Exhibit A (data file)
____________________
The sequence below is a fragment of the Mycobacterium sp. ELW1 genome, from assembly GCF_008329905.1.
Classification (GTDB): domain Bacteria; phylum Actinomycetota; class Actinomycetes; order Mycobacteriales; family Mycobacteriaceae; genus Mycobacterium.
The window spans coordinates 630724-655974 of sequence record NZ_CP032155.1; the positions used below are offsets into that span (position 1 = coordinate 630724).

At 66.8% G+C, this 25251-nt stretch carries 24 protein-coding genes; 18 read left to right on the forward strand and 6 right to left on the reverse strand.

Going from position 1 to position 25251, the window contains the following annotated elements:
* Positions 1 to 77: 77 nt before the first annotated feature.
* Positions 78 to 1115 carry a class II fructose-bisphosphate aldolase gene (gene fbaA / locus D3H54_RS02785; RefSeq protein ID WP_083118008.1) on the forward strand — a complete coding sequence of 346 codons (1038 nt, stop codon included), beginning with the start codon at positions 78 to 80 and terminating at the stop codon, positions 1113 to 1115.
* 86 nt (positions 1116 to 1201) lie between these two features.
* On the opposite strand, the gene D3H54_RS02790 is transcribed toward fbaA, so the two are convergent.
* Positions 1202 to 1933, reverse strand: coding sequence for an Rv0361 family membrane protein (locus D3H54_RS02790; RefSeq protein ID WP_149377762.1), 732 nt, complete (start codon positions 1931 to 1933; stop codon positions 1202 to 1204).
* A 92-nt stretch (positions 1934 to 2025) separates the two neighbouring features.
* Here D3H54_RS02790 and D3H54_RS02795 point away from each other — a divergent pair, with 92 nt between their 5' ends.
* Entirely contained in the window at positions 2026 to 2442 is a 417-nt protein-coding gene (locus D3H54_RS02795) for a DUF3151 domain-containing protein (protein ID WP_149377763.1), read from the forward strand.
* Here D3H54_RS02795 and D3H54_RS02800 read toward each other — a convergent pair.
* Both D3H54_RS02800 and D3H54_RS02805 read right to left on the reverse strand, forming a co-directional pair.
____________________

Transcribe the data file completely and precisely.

The sequence below is a fragment of the Mycobacterium sp. ELW1 genome, from assembly GCF_008329905.1.
Classification (GTDB): domain Bacteria; phylum Actinomycetota; class Actinomycetes; order Mycobacteriales; family Mycobacteriaceae; genus Mycobacterium.
The window spans coordinates 630724-655974 of sequence record NZ_CP032155.1; the positions used below are offsets into that span (position 1 = coordinate 630724).

At 66.8% G+C, this 25251-nt stretch carries 24 protein-coding genes; 18 read left to right on the forward strand and 6 right to left on the reverse strand.

Going from position 1 to position 25251, the window contains the following annotated elements:
* Positions 1 to 77: 77 nt before the first annotated feature.
* Positions 78 to 1115 carry a class II fructose-bisphosphate aldolase gene (gene fbaA / locus D3H54_RS02785; RefSeq protein ID WP_083118008.1) on the forward strand — a complete coding sequence of 346 codons (1038 nt, stop codon included), beginning with the start codon at positions 78 to 80 and terminating at the stop codon, positions 1113 to 1115.
* 86 nt (positions 1116 to 1201) lie between these two features.
* On the opposite strand, the gene D3H54_RS02790 is transcribed toward fbaA, so the two are convergent.
* Positions 1202 to 1933, reverse strand: coding sequence for an Rv0361 family membrane protein (locus D3H54_RS02790; RefSeq protein ID WP_149377762.1), 732 nt, complete (start codon positions 1931 to 1933; stop codon positions 1202 to 1204).
* A 92-nt stretch (positions 1934 to 2025) separates the two neighbouring features.
* Here D3H54_RS02790 and D3H54_RS02795 point away from each other — a divergent pair, with 92 nt between their 5' ends.
* Entirely contained in the window at positions 2026 to 2442 is a 417-nt protein-coding gene (locus D3H54_RS02795) for a DUF3151 domain-containing protein (protein ID WP_149377763.1), read from the forward strand.
* Here D3H54_RS02795 and D3H54_RS02800 read toward each other — a convergent pair.
* Both D3H54_RS02800 and D3H54_RS02805 read right to left on the reverse strand, forming a co-directional pair.